The editors-in-chief of major cardiovascular journals—of both US and European societies—have come together to “sound the alarm” about the dangers of medical misinformation that has been disseminated through the internet, social media, and other platforms. They claim that this misinformation is dangerous because it leads to patients’ refusing medication, such as statins, that have documented life-saving benefits.
Joseph A Hill (Department of Medicine, University of Texas, Southwestern Medical Center, Dallas, USA) and others write in Circulation and in several other international cardiovascular journals that medical misinformation “hyped through the internet, television, chat rooms, and social media” has caused many patients to think that the risks of statins are far worse than they actually are and, as a result, refuse to take the drugs. “Most patients do not recognise that the benefits of statin use are invisible (‘I didn’t have a heart attack or stroke this past year’) whereas the small and typically reversible risks (e.g. muscle pain) are readily apparent,” they add. The authors note that patients rejecting statins is just one example of the effects of medical misinformation, and that another is parents not letting their children be vaccinated following an infamous—and now widely discredited—paper that linked autism to the MMR vaccine.
Furthermore, Hill et al say that some celebrities, actors, activists, and politicians promote false or misleading medical ideas and claim “not uncommonly” there are people acting with “purely venal motives”. According to Hill et al, “the strident alarms” by well-known people “speaking in absolute terms” exacerbate the problem of medical misinformation because their words resonate better with the general public than the “nuanced voices” of scientists. The authors state that scientists “appropriately couch their statements in statistical terms, which may come across to the public as equivocation”.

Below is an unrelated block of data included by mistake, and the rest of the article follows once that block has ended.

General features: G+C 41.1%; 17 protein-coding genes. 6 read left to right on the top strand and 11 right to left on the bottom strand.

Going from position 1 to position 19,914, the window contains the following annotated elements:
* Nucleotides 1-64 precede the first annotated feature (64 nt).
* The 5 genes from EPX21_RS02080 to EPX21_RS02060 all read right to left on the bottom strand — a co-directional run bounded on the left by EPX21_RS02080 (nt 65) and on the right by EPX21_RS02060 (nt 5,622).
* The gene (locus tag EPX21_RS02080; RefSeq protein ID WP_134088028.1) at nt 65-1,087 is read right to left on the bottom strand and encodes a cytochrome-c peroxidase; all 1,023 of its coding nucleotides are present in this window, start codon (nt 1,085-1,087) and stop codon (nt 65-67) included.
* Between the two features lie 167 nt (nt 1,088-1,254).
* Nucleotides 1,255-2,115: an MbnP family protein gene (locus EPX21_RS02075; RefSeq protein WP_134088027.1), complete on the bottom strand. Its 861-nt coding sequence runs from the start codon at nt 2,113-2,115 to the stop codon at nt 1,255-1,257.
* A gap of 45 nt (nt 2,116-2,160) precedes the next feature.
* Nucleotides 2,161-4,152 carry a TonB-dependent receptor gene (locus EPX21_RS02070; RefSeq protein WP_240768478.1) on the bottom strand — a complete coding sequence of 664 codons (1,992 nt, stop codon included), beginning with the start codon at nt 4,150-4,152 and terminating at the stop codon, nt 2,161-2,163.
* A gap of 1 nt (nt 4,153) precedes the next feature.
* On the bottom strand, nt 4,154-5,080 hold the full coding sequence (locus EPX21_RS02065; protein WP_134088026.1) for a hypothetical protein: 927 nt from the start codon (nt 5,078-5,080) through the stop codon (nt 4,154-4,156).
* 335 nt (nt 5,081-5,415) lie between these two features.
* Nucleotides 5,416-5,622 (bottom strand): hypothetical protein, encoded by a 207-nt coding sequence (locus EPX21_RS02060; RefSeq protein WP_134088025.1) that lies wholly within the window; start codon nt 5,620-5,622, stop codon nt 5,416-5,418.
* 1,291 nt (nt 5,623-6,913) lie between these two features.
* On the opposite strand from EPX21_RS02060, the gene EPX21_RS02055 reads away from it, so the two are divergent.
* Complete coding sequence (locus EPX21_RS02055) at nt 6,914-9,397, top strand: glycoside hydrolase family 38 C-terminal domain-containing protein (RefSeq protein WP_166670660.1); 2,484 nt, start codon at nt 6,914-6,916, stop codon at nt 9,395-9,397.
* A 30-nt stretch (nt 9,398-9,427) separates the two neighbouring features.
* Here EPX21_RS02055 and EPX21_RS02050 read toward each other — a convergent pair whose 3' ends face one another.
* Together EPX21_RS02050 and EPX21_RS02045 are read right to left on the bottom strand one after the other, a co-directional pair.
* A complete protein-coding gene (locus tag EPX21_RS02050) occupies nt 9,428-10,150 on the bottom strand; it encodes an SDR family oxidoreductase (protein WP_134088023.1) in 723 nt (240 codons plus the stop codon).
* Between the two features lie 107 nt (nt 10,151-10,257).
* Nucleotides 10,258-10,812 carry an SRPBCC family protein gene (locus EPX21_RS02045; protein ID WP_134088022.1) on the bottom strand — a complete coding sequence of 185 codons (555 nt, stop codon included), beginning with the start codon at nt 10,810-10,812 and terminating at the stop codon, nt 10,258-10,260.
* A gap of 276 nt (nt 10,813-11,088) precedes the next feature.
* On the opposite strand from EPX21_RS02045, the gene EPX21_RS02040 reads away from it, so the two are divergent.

Hill et al, therefore, have written their editorial to “sound the alarms that human lives are at stake” and call on the media to “do a better job” at avoiding sharing medical misinformation. “It is unacceptable to posit false equivalents in these discussions [such as the risks and benefits of statins], often done to foster debate and controversy. It is easy to find a rogue voice but inappropriate to suggest that this voice carries the same weight as that emerging from mainstream science,” they comment.
In particular, given misinformation tends to travels faster through social networks than does the truth, Hill et al write that the “purveyors of social media must be responsible for the content they disseminate” and it is no longer acceptable for these purveyors to “hide behind the cloak of the platform”. They explain that, as editors-in-chief, they “reach out to thought-leading experts to evaluate the veracity of each report” they receive and “challenge social media to do the same”—“to leverage the ready available of science-conversant expertise before disseminating content that may not be reliable”.
“Without exaggeration, significant harm, to society and individuals, derives from the wanton spread of medical misinformation. It is high time that this stop, and we lay at the feet of the purveyors of the internet and social media content the responsibility to fix this,” Hill et al conclude.
Hill told Cardiovascular News: “The internet and social media platforms are replete with false information, which does real harm to individuals globally. We charge the purveyors of these media to take first steps in addressing this enormous problem, and we, in the academic medical community, stand ready to help.”
As well as being published in Circulation, the editorial was also published in the European Heart Journal, Journal of Electrocardiology, and the International Journal of Cardiology among others.